Pasture monitoring a useful tool

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Cattle on pasture.

Long before humans stepped in and tried to manage livestock’s grazing patterns, they naturally precision grazed with their 2- or 4-inch cutter bar roaming the range.

Today, we continue to look for better ways to manage our grazing operations to better match the amount and quality of forage growing on our farm to our livestock’s needs.

Some of the new technology being developed around the world includes aerial based pasture yield and quality monitoring, GPS synced pasture measurement tools and animal-based monitoring.

Monitoring pasture growth and livestock grazing patterns increases farm profitability through many channels such as weed control, forage yield improvements, better nutrient distribution and decreased erosion.

Unmanned aerial systems

One monitoring system that has been rapidly advancing in the last few years is the use of unmanned aerial systems to monitor pasture. Utilizing cameras mounted on the system allows us to monitor pasture yield, forage nutritional quality and plant fertilizer needs. These systems can also help us determine areas with weed control challenges and areas that may need reseeded.

It is not as simple as just flying the pasture to monitor quality; the first step is to have the right types of cameras and camera view angles on your system. Through using photo processing software, a multispectral camera combined with an RGB camera will allow for pasture monitoring. These images then must be calibrated through local ground truthing of yield estimates.

The best yield results come from measure plant height, quality and forage density. To do this, your images will need to be both a straight down surface view and more of a side view. This system is being developed in areas with mostly pure grass pasture and has many challenges with our mixed species pastures.

The high resolution of unmanned aerial systems imaging, though, will allow for machine learning to eventually help solve this problem through identification of plant species in your pastures. This will allow for various forage yield calibration curves to be used throughout the pasture based on plant species present in different areas.

Using information on plant species and biomass is showing an ability to accurately estimate both forage crude protein and digestibility. Using unmanned aerial system mapping to monitor pasture growth and determine areas for fertilizer application have shown on average a 30% savings in nitrogen needs. The site-specific application on nitrogen based on unmanned aerial systems sensor monitoring has increased nitrogen use efficiency by 368%.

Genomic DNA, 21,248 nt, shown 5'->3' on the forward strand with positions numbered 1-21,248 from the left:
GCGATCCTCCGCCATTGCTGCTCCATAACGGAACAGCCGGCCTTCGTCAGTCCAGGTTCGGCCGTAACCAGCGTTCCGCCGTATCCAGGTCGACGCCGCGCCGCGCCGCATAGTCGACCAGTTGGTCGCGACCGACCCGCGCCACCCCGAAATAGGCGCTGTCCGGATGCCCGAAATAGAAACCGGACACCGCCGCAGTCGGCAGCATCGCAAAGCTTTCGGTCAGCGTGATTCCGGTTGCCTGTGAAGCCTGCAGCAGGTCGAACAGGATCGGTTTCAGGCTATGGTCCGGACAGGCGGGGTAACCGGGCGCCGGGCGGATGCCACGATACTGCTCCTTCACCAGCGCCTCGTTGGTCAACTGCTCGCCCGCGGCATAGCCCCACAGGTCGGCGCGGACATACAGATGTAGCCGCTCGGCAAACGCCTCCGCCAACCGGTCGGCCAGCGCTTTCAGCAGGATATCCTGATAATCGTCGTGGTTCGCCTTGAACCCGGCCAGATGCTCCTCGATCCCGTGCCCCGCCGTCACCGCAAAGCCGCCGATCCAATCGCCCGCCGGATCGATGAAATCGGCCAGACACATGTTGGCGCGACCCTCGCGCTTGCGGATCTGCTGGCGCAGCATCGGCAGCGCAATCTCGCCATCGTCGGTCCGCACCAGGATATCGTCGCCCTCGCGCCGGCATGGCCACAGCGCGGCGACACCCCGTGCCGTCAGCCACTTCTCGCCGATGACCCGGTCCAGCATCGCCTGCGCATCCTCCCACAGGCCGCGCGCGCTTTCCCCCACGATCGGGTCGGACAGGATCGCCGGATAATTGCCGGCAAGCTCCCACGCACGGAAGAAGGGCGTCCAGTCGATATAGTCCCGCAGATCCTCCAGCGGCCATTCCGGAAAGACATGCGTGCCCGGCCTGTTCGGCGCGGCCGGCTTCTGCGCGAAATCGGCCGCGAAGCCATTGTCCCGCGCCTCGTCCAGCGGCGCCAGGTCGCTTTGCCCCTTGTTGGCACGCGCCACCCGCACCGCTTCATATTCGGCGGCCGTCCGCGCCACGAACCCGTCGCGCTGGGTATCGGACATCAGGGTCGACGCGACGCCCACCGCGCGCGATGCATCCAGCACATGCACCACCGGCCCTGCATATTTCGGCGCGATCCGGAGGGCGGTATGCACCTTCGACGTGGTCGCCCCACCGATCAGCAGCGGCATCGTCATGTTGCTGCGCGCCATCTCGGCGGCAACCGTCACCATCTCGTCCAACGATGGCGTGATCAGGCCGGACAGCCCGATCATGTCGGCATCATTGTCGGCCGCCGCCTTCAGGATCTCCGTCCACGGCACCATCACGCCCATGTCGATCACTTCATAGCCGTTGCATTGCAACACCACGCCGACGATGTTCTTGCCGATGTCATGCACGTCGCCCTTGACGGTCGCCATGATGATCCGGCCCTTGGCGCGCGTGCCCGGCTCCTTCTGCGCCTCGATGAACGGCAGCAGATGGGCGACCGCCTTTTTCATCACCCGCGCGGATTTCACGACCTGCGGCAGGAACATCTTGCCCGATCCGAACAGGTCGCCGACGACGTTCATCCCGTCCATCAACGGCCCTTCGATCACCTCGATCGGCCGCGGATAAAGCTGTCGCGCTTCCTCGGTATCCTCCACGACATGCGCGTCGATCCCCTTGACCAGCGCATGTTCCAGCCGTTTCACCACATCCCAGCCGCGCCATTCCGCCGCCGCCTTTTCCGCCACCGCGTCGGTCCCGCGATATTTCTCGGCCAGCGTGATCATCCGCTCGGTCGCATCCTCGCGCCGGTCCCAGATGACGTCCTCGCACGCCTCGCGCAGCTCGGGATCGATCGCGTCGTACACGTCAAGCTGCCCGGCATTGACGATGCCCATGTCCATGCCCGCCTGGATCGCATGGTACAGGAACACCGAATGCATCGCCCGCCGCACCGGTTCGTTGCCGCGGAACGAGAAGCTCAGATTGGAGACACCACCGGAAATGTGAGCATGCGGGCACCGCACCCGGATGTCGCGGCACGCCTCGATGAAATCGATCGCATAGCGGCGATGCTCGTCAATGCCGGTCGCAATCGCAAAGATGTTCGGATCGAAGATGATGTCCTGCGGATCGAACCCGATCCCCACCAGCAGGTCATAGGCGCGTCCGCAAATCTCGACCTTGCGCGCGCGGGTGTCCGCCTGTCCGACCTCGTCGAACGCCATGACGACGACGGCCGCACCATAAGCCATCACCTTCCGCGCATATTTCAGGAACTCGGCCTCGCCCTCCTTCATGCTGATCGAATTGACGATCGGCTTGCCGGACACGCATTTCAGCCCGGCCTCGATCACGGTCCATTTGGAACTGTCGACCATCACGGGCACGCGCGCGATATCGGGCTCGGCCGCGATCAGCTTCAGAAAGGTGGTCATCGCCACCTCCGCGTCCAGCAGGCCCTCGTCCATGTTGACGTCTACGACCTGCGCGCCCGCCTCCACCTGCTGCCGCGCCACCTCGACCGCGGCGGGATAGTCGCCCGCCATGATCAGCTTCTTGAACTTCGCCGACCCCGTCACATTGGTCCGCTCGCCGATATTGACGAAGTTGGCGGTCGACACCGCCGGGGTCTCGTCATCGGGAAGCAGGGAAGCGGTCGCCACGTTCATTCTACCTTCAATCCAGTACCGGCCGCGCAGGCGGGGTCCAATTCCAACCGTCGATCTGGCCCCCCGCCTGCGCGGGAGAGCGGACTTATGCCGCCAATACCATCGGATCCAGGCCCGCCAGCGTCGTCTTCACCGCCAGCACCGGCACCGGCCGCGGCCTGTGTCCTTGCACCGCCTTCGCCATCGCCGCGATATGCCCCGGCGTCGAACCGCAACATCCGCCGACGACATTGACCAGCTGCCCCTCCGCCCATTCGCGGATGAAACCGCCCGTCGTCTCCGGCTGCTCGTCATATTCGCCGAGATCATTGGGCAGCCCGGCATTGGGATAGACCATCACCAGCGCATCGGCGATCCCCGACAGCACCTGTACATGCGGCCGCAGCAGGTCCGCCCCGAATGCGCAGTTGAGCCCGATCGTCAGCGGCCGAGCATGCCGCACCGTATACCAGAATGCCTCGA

C-Dax pasture meter

Another system coming from New Zealand to monitor pastures is the C-Dax pasture meter, which is available in both an autonomous version and a pull type version.

The pull type version behind an ATV can cover 168 ac/hr. This system uses GPS and onboard sensors to map pasture yield like a combine yield monitor.

The autonomous version will traverse your pastures based on the path you draw on a computer user interface without any daily intervention.

Micro-sonic rising plate meter

One other system that can be used to monitor pasture yield with more precision than previously available tools is a Micro-sonic rising plate meter. In many ways these are like the older ratcheting rising plate meters, but these are synced to your cell phone and use GPS to record where each measurement is taken.

The micro-sonic rise plate meter is slightly more accurate than the ratcheting plate meter and allows for easier calibration for your own pasture mixes. The GPS also allows you to return to the same locations to monitor seasonal variation in various areas of your pasture.

By monitoring pasture yield, you can do a better job of matching your livestock’s needs to your pastures ability to produce forage. The power of data on pasture yield and quality can improve your operations profitability.

Through better monitoring of pasture growth, you are better able to utilize your forage production, often decreasing the amount of baled forage you need. Your livestock’s performance can also often be improved through better grass monitoring to know when supplemental nutrition is needed.

Pasture monitoring is also a useful tool for determining how new management practices affect your pasture.

Some of the management practices you may want to monitor to determine effects on your farm include nitrogen application, liming, phosphorous, potassium application, reseeding, and various species selection for your pastures.

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Jason Hartschuh is an agricultural and natural resources educator for OSU Extension Crawford County. For more information, email hartschuh.11@osu.edu or call 419-562-8731.

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